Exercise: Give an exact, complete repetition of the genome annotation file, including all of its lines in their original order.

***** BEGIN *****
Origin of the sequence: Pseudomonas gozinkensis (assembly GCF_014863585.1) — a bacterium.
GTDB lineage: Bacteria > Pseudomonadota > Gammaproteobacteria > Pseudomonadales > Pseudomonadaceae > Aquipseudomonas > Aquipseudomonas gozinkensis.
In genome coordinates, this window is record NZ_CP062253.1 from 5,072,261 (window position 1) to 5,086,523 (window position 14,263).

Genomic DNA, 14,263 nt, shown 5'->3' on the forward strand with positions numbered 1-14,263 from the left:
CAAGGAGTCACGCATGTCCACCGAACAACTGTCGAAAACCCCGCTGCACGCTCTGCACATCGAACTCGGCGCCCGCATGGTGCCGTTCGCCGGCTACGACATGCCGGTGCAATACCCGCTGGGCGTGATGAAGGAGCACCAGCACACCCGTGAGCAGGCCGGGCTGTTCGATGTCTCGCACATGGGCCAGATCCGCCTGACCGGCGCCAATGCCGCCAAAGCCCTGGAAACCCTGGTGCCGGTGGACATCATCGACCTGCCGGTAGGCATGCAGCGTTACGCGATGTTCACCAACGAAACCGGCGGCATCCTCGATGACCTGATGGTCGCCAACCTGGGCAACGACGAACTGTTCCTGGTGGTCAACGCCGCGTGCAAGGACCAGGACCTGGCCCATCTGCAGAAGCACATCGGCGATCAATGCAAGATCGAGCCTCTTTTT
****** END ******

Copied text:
Origin of the sequence: Pseudomonas gozinkensis (assembly GCF_014863585.1) — a bacterium.
GTDB lineage: Bacteria > Pseudomonadota > Gammaproteobacteria > Pseudomonadales > Pseudomonadaceae > Aquipseudomonas > Aquipseudomonas gozinkensis.
In genome coordinates, this window is record NZ_CP062253.1 from 5,072,261 (window position 1) to 5,086,523 (window position 14,263).

Genomic DNA, 14,263 nt, shown 5'->3' on the forward strand with positions numbered 1-14,263 from the left:
CAAGGAGTCACGCATGTCCACCGAACAACTGTCGAAAACCCCGCTGCACGCTCTGCACATCGAACTCGGCGCCCGCATGGTGCCGTTCGCCGGCTACGACATGCCGGTGCAATACCCGCTGGGCGTGATGAAGGAGCACCAGCACACCCGTGAGCAGGCCGGGCTGTTCGATGTCTCGCACATGGGCCAGATCCGCCTGACCGGCGCCAATGCCGCCAAAGCCCTGGAAACCCTGGTGCCGGTGGACATCATCGACCTGCCGGTAGGCATGCAGCGTTACGCGATGTTCACCAACGAAACCGGCGGCATCCTCGATGACCTGATGGTCGCCAACCTGGGCAACGACGAACTGTTCCTGGTGGTCAACGCCGCGTGCAAGGACCAGGACCTGGCCCATCTGCAGAAGCACATCGGCGATCAATGCAAGATCGAGCCTCTTTTT